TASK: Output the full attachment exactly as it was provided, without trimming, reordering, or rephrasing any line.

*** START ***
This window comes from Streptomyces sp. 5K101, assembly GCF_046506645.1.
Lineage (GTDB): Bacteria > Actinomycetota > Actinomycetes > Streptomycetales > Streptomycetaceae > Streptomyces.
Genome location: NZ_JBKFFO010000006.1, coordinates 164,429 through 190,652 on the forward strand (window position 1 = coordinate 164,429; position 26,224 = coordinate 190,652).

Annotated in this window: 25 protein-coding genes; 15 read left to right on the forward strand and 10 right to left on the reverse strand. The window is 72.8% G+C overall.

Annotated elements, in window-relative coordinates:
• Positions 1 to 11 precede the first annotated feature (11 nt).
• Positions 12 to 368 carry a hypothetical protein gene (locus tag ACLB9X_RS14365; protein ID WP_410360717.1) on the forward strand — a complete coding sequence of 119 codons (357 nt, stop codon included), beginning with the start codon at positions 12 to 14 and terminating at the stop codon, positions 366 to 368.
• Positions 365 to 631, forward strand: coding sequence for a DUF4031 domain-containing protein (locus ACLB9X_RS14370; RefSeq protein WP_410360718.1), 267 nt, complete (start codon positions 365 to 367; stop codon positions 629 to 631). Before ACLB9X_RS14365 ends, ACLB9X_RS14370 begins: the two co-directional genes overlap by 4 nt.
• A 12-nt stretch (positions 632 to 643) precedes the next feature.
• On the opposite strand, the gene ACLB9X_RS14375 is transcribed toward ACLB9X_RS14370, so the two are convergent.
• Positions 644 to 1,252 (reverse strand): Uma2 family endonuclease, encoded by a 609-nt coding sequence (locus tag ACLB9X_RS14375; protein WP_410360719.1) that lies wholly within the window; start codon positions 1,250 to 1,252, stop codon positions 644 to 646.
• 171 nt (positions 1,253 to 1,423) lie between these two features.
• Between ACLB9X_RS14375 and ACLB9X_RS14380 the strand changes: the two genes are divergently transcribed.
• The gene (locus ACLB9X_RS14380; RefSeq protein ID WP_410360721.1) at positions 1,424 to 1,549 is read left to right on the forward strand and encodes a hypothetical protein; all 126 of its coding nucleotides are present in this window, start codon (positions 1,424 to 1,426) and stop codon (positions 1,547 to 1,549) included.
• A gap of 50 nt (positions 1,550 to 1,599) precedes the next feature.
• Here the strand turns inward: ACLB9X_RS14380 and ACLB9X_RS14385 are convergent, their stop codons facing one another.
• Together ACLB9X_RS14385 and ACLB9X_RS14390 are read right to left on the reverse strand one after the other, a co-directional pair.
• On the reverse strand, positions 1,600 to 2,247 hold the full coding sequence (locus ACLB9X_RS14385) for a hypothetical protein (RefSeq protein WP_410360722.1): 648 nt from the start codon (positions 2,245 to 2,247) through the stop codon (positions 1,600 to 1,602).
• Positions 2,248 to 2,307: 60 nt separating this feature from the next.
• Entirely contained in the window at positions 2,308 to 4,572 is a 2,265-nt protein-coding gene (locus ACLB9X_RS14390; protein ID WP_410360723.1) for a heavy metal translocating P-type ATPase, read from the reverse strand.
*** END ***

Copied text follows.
This window comes from Streptomyces sp. 5K101, assembly GCF_046506645.1.
Lineage (GTDB): Bacteria > Actinomycetota > Actinomycetes > Streptomycetales > Streptomycetaceae > Streptomyces.
Genome location: NZ_JBKFFO010000006.1, coordinates 164,429 through 190,652 on the forward strand (window position 1 = coordinate 164,429; position 26,224 = coordinate 190,652).

Annotated in this window: 25 protein-coding genes; 15 read left to right on the forward strand and 10 right to left on the reverse strand. The window is 72.8% G+C overall.

Annotated elements, in window-relative coordinates:
• Positions 1 to 11 precede the first annotated feature (11 nt).
• Positions 12 to 368 carry a hypothetical protein gene (locus tag ACLB9X_RS14365; protein ID WP_410360717.1) on the forward strand — a complete coding sequence of 119 codons (357 nt, stop codon included), beginning with the start codon at positions 12 to 14 and terminating at the stop codon, positions 366 to 368.
• Positions 365 to 631, forward strand: coding sequence for a DUF4031 domain-containing protein (locus ACLB9X_RS14370; RefSeq protein WP_410360718.1), 267 nt, complete (start codon positions 365 to 367; stop codon positions 629 to 631). Before ACLB9X_RS14365 ends, ACLB9X_RS14370 begins: the two co-directional genes overlap by 4 nt.
• A 12-nt stretch (positions 632 to 643) precedes the next feature.
• On the opposite strand, the gene ACLB9X_RS14375 is transcribed toward ACLB9X_RS14370, so the two are convergent.
• Positions 644 to 1,252 (reverse strand): Uma2 family endonuclease, encoded by a 609-nt coding sequence (locus tag ACLB9X_RS14375; protein WP_410360719.1) that lies wholly within the window; start codon positions 1,250 to 1,252, stop codon positions 644 to 646.
• 171 nt (positions 1,253 to 1,423) lie between these two features.
• Between ACLB9X_RS14375 and ACLB9X_RS14380 the strand changes: the two genes are divergently transcribed.
• The gene (locus ACLB9X_RS14380; RefSeq protein ID WP_410360721.1) at positions 1,424 to 1,549 is read left to right on the forward strand and encodes a hypothetical protein; all 126 of its coding nucleotides are present in this window, start codon (positions 1,424 to 1,426) and stop codon (positions 1,547 to 1,549) included.
• A gap of 50 nt (positions 1,550 to 1,599) precedes the next feature.
• Here the strand turns inward: ACLB9X_RS14380 and ACLB9X_RS14385 are convergent, their stop codons facing one another.
• Together ACLB9X_RS14385 and ACLB9X_RS14390 are read right to left on the reverse strand one after the other, a co-directional pair.
• On the reverse strand, positions 1,600 to 2,247 hold the full coding sequence (locus ACLB9X_RS14385) for a hypothetical protein (RefSeq protein WP_410360722.1): 648 nt from the start codon (positions 2,245 to 2,247) through the stop codon (positions 1,600 to 1,602).
• Positions 2,248 to 2,307: 60 nt separating this feature from the next.
• Entirely contained in the window at positions 2,308 to 4,572 is a 2,265-nt protein-coding gene (locus ACLB9X_RS14390; protein ID WP_410360723.1) for a heavy metal translocating P-type ATPase, read from the reverse strand.